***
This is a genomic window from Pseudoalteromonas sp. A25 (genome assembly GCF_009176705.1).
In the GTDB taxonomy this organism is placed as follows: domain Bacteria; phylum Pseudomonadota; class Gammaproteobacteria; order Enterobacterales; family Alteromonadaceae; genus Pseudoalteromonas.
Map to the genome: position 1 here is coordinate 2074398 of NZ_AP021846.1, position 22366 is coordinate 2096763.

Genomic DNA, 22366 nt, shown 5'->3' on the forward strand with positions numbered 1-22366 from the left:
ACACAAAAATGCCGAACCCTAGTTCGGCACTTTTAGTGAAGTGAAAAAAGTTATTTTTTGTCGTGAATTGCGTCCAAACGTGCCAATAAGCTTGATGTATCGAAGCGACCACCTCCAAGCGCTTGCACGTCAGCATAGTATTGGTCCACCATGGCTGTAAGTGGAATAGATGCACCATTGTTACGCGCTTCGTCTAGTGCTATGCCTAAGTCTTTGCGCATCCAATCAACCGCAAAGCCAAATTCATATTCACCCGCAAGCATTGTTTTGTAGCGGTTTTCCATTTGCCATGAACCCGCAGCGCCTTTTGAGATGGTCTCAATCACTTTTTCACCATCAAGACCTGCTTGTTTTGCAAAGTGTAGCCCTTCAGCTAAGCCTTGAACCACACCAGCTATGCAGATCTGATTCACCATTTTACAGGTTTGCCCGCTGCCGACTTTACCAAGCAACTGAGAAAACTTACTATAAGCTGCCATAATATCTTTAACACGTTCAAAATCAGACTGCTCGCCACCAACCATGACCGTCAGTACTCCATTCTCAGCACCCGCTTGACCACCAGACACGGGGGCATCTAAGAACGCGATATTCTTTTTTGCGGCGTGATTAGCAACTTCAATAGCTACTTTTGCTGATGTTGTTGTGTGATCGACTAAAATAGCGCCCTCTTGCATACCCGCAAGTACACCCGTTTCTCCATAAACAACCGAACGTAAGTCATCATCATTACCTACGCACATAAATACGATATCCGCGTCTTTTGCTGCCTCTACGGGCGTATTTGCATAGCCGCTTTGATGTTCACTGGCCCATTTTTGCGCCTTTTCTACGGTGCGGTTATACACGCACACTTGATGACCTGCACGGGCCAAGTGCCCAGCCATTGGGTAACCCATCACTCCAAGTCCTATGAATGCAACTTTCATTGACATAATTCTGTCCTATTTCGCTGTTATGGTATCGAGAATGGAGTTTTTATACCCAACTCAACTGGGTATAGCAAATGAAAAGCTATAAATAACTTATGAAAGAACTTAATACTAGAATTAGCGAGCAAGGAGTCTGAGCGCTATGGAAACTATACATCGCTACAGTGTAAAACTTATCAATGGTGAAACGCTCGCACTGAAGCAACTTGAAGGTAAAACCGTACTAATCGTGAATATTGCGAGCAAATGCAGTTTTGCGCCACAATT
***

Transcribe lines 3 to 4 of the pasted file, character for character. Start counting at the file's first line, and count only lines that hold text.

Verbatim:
Map to the genome: position 1 here is coordinate 2074398 of NZ_AP021846.1, position 22366 is coordinate 2096763.

Genomic DNA, 22366 nt, shown 5'->3' on the forward strand with positions numbered 1-22366 from the left: